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  Field Notes From
Alaska Coast

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From Author

Joel K. Bourne, Jr.

Alaska Coast On Assignment

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From Photographer

Susie Post Rust

In most cases these accounts are edited versions of a spoken interview. They have not been researched and may differ from the printed article.

Photographs by Insert


Alaska Coast

Field Notes From Author
Joel K. Bourne, Jr.
Best Worst Quirkiest
    On a rare calm day on St. Paul in the Pribilof Islands, environmental educator Karin Holser and I launched two Aleut baidarkas in the tidal creek behind her office. Her students had built the pair of traditional kayaks, sleek canvas-covered boats with knifelike bows.
    Such craft were so inherently seaworthy that they were the Aleuts' platform for procuring most of their protein for thousands of years in some of the worst seas imaginable. Bone white and capable of ten knots in the hands of an experienced paddler, the tippy boats seemed as potentially lethal as the frigid water they sliced through with ease. Yet as we glided past scurrying ducks and shorebirds to meet a rising swell wrapping into the harbor, I couldn't help but feel a certain awe at the Stone Age intellect that designed such a perfect marriage of form and function. The waves rocked us, the fur seals croaked from their rookeries, and despite the tough times here for humans and beasts, for a brief moment all seemed right with the world.

    Life is often hard in Alaska. Time after time I interviewed people who worked long hours in brutal conditions just to get by. People like Sebastian Gloria, a Filipino-American once employed at the UniSea fish-processing plant in Unalaska. I asked him what it was like to work there. He lifted his shirt to reveal a livid blue scar covering much of his arm and torso, a burn from the caustic soda he was using to clean equipment.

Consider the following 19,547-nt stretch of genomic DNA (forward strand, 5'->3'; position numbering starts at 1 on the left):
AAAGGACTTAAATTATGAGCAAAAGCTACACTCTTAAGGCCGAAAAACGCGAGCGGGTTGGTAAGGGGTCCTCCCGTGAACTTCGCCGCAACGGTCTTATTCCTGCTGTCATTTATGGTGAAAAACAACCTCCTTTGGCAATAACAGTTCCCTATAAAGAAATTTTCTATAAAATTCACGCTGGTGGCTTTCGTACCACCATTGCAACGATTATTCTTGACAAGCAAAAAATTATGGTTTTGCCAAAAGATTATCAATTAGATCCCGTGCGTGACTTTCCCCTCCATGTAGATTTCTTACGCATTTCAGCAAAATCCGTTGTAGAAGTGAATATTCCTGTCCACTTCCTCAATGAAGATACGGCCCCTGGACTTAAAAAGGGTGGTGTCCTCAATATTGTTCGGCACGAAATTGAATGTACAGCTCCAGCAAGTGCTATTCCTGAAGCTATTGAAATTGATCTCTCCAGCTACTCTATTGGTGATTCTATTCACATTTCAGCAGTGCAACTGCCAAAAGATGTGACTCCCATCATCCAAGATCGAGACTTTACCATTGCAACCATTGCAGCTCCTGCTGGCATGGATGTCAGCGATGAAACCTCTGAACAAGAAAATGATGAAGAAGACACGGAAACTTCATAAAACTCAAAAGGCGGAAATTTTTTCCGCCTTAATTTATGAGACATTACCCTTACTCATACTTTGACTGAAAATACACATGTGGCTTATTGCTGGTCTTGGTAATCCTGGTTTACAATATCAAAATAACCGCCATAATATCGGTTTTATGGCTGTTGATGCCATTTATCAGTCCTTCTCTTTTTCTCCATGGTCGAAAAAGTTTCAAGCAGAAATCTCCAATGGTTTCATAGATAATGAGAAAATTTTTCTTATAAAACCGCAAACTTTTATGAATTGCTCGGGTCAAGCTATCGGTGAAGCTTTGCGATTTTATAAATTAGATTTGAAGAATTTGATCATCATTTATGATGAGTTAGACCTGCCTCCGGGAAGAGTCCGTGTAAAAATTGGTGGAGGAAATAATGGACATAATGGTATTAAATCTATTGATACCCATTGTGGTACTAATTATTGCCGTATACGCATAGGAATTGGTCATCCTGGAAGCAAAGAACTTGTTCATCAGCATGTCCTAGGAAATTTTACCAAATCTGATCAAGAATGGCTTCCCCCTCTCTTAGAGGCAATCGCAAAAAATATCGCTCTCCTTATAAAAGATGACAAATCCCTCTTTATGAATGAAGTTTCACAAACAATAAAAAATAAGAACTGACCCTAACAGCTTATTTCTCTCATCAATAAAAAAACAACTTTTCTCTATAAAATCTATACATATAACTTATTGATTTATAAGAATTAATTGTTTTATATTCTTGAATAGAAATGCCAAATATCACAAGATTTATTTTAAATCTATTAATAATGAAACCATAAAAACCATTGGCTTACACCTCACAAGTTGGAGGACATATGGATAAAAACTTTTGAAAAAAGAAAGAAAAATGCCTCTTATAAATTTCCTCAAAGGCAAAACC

Another time I sat in the tiny office of Mayor Caroline Cannon in Point Hope, Alaska, an Inupiat whaling village on the Chukchi Sea, and listened to her reel off a list of social woes, including unusually high rates of cancer and teen suicide.
    Later, when I dropped by the village's small, clapboard, Episcopal church where my father had served as a missionary in the late 1940s, I found one woman praying loudly for those afflicted with alcohol and drug abuse. Another cried inconsolably on the floor before the simple wooden cross. It was a long way from the scenes of happy resourceful hunters my father painted for me in childhood and a somber reminder of the casualties that occur when cultures collide.

    One day I hiked down a narrow cobble-strewn beach with Earl Kingick, the pony-tailed, camouflage-clad director of wildlife and parks for Point Hope. The 800-foot-high (240-meter-high) bluffs of Cape Thompson towered above us on one side, while on the other a small lead separated us from the ice-covered Chukchi Sea.
    We were both on edge. Earlier we came across the tracks of a large coastal brown bear and her cub, a potentially lethal combination. Earl carried his rifle loosely in his hands as we walked. When we came to a blind corner, Earl fired a warning shot into the air, hoping to scare any bear that might be lurking on the other side. Seconds later the sky darkened as millions of common murres took flight from the cliffs. But there was no time to enjoy the spectacle. The birds triggered a torrent of stones the size of patio pavers that sent us fleeing faster than any bear.   

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